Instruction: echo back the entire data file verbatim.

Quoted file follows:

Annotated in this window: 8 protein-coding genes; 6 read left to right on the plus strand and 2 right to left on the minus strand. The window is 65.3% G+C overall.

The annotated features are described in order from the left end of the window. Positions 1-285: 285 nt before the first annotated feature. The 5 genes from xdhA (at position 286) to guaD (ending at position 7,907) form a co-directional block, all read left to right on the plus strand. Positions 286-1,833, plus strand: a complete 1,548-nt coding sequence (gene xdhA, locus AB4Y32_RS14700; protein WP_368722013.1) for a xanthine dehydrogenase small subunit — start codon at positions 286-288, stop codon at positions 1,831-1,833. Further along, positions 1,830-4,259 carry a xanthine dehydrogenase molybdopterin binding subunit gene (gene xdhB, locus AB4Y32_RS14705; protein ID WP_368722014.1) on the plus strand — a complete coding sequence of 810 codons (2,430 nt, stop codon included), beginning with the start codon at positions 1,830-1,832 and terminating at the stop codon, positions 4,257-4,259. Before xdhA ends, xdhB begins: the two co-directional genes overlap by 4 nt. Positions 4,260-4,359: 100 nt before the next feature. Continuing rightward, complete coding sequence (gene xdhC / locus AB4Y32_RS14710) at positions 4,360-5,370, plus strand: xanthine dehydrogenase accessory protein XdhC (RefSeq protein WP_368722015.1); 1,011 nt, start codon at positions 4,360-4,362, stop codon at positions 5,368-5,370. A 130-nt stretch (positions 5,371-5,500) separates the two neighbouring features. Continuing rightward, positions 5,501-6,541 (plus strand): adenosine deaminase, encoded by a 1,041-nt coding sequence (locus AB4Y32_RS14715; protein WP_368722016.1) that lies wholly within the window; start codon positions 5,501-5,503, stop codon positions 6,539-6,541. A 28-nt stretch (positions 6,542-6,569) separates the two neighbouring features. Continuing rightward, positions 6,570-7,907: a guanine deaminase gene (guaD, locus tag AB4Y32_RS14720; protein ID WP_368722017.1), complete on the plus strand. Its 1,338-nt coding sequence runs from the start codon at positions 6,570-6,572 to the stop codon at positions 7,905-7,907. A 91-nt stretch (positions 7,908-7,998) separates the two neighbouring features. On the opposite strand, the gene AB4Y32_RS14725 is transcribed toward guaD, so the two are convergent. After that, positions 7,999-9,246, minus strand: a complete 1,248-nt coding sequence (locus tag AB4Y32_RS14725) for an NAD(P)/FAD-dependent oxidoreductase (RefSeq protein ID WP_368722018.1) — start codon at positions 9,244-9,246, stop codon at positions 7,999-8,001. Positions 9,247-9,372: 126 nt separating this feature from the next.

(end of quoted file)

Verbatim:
Annotated in this window: 8 protein-coding genes; 6 read left to right on the plus strand and 2 right to left on the minus strand. The window is 65.3% G+C overall.

The annotated features are described in order from the left end of the window. Positions 1-285: 285 nt before the first annotated feature. The 5 genes from xdhA (at position 286) to guaD (ending at position 7,907) form a co-directional block, all read left to right on the plus strand. Positions 286-1,833, plus strand: a complete 1,548-nt coding sequence (gene xdhA, locus AB4Y32_RS14700; protein WP_368722013.1) for a xanthine dehydrogenase small subunit — start codon at positions 286-288, stop codon at positions 1,831-1,833. Further along, positions 1,830-4,259 carry a xanthine dehydrogenase molybdopterin binding subunit gene (gene xdhB, locus AB4Y32_RS14705; protein ID WP_368722014.1) on the plus strand — a complete coding sequence of 810 codons (2,430 nt, stop codon included), beginning with the start codon at positions 1,830-1,832 and terminating at the stop codon, positions 4,257-4,259. Before xdhA ends, xdhB begins: the two co-directional genes overlap by 4 nt. Positions 4,260-4,359: 100 nt before the next feature. Continuing rightward, complete coding sequence (gene xdhC / locus AB4Y32_RS14710) at positions 4,360-5,370, plus strand: xanthine dehydrogenase accessory protein XdhC (RefSeq protein WP_368722015.1); 1,011 nt, start codon at positions 4,360-4,362, stop codon at positions 5,368-5,370. A 130-nt stretch (positions 5,371-5,500) separates the two neighbouring features. Continuing rightward, positions 5,501-6,541 (plus strand): adenosine deaminase, encoded by a 1,041-nt coding sequence (locus AB4Y32_RS14715; protein WP_368722016.1) that lies wholly within the window; start codon positions 5,501-5,503, stop codon positions 6,539-6,541. A 28-nt stretch (positions 6,542-6,569) separates the two neighbouring features. Continuing rightward, positions 6,570-7,907: a guanine deaminase gene (guaD, locus tag AB4Y32_RS14720; protein ID WP_368722017.1), complete on the plus strand. Its 1,338-nt coding sequence runs from the start codon at positions 6,570-6,572 to the stop codon at positions 7,905-7,907. A 91-nt stretch (positions 7,908-7,998) separates the two neighbouring features. On the opposite strand, the gene AB4Y32_RS14725 is transcribed toward guaD, so the two are convergent. After that, positions 7,999-9,246, minus strand: a complete 1,248-nt coding sequence (locus tag AB4Y32_RS14725) for an NAD(P)/FAD-dependent oxidoreductase (RefSeq protein ID WP_368722018.1) — start codon at positions 9,244-9,246, stop codon at positions 7,999-8,001. Positions 9,247-9,372: 126 nt separating this feature from the next.